Symbolic Ethnicity - "Symbolic ethnicity" is a term coined by Herbert Gans. It refers to ethnicity that is individualistic in nature and without real social cost for the individual. These symbolic identifications are essentially leisure time activities, rooted in nuclear family traditions reinforced by voluntary enjoyable aspects of being ethnic (Gans 424-429). "Symbolic ethnicity" is practiced and enjoyed by white Americans. It is a way for descendants of white Europeans to learn about and be proud of their heritage. [tags: World Cultures]

Symbolic Mockingbirds - Symbolic Mockingbirds Symbolism is used extensively in the novel To Kill a Mockingbird. The theme of prejudice in the novel can be best perceived through the symbol of the mockingbird. Atticus advised his children that if they went hunting for birds to "shoot all the bluejays you want, if you can hit'em, but remember it's a sin to kill a mockingbird" (96). Miss Maudie explains this further by saying that "mockingbirds don't do one thing but make music for us to enjoy. They don't eat up people's gardens, don't nest in corncribs, they don't do one thing but sing their hearts out for us. [tags: English Literature Essays]

A Symbolic Analysis of William Blake's London - A Symbolic Analysis of William Blake's London. In his reflection "London," William Blake laments the poverty faced by the lower class of modern, industrialized London, and he can find no note of consolation or hope for their future. The poet uses this theme to dramatically depict the conditions in which the oppressed lower class is forced to live; he develops the theme through the use of sounds, symbolism, and an ironic twist of words in the last line that expresses Blake's ultimate belief in the hopelessness of the situation. [tags: Literature William Blake London Poem Essay]

Sociological Accounts on Individuals Acquiring Their Identities - Sociological Accounts on Individuals Acquiring Their Identities The concept of identity has been defined as 'A sense of self that develops as the child differentiates from parents and family and takes a place in society' (Jary and Jary, 1991.) Through the process of socialization, individuals acquire their identities, but this issue cause different understandings according to sociological accounts. Here, I will show these accounts, and make an analysis understood by me. The definition refers to the sense that some one has or who they are, of what is most important about them. [tags: Papers]

The Symbolic Pearl in Hawthorne's The Scarlet Letter - Pearls have always held a great price to mankind, but no pearl had ever been earned at as high a cost to a person as in Hester Prynne, a powerful Heroine in Nathaniel Hawthorne’s novel The Scarlet Letter. Her daughter Pearl, born into a Puritan prison in more ways than one, is an enigmatic character serving entirely as a vehicle for symbolism. From her introduction as an infant on her mother’s scaffold of shame to the stormy peak of the story, Pearl is an empathetic and intelligent child. Throughout the story she absorbs the hidden emotions of her mother and magnifies them for all to see. [tags: Scarlet Letter essays]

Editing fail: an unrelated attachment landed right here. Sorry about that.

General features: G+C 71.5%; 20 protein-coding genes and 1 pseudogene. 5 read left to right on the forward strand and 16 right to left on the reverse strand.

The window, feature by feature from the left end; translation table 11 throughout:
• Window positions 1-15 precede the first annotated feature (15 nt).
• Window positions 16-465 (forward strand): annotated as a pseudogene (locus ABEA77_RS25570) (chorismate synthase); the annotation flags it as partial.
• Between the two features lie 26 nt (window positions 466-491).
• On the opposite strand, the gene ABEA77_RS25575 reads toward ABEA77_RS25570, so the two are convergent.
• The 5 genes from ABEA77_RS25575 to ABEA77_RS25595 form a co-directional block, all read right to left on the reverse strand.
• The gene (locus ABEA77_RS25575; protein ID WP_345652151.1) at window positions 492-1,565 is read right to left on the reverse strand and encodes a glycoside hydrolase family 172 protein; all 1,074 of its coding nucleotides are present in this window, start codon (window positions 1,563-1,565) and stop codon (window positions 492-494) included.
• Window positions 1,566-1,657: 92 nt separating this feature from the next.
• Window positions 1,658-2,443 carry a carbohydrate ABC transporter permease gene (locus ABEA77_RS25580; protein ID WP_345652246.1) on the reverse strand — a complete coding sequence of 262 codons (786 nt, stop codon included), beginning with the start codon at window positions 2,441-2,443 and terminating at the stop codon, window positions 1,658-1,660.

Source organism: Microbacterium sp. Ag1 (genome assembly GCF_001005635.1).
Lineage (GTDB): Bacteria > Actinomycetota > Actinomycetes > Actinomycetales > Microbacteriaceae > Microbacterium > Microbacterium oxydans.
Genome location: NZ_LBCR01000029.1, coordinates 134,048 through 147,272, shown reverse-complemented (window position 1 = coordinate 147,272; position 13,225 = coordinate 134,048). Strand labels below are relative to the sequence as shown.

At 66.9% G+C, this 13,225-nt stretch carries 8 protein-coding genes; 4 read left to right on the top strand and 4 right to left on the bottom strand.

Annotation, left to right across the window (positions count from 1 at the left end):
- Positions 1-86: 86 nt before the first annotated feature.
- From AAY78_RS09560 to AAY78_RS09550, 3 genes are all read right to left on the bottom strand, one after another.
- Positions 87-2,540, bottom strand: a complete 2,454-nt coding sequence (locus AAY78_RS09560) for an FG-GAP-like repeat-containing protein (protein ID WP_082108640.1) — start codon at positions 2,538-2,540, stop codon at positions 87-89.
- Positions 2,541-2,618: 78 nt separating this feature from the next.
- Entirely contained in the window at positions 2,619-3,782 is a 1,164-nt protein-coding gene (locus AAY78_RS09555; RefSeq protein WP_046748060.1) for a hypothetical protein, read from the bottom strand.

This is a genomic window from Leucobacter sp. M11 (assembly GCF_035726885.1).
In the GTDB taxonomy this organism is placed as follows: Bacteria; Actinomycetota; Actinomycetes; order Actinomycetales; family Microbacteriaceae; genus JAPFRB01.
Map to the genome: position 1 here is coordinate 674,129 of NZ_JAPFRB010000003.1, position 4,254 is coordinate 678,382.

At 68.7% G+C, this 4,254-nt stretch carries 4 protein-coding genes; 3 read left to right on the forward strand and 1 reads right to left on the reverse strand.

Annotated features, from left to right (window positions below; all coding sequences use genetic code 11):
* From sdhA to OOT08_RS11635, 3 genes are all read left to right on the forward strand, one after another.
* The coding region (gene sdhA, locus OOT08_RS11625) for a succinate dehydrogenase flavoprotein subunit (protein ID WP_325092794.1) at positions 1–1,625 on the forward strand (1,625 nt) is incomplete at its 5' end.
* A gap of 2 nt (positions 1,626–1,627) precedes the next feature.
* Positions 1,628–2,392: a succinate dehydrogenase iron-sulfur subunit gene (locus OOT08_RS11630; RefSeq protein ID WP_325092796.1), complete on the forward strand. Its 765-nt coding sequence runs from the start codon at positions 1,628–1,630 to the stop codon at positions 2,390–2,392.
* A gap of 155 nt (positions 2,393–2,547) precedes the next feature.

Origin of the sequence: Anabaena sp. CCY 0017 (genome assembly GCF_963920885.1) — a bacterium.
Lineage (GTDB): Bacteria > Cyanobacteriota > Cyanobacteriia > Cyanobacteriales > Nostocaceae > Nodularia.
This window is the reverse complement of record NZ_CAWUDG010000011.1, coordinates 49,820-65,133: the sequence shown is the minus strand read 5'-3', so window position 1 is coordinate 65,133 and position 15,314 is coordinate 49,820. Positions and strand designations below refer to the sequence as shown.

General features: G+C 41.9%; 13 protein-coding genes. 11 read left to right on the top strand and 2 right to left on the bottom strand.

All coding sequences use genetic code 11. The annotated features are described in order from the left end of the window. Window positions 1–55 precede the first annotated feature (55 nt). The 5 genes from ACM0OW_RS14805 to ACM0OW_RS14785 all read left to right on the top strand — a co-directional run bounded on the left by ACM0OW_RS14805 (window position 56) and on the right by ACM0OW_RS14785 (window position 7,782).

Symbolic Images: The Poetry of Emily Dickinson - The poetry of the Imagists is short, simple, and quite literal in its meaning in order to create a vivid picture in the reader’s mind. When they describe an object, it means just what they say. A tree is a tree, a flower is a flower, and a bird is a bird. Imagists have little use for abstract words or ideas, and tend to shy away from them as much as possible. Emily Dickinson doesn’t fall under the same category as the Imagists, as she doesn’t use the same techniques as the Imagists. Dickinson’s poems center on very vivid images, with very different takes on them. [tags: essays research papers]

Edna’s Symbolic Swim in The Awakening - Edna’s Symbolic Swim in The Awakening Reading through The Awakening for the first time, a passage in chapter X intrigued me: Edna’s first successful swim. I begin my close reading halfway through page 49, “But that night she was like the little tottering, stumbling, clutching child, who of a sudden realizes its powers, and walks for the first time alone, boldly and with over-confidence.” Her success is sudden and in spite of assistance from “the men and women; in some instances from the children” throughout the summer. [tags: Chopin Awakening]

Symbolic Features Of Gi Joe Fi - An Interpretation of the Symbolic Features of the GI Joe Action Figure Twelve years ago the generation of today's young adults were enthralled with the endless hours of fun they got from their GI Joe action figures. Wild scenes, battles, and situations they created ran their day and formed their thoughts of the ideal man. GI Joe's physical build was looked upon as the perfect male body, with a muscular, suave look and a brave and violent temperament. This stereotypical property is a downside to the figure since it molds the views of young children in this negative way. [tags: essays research papers]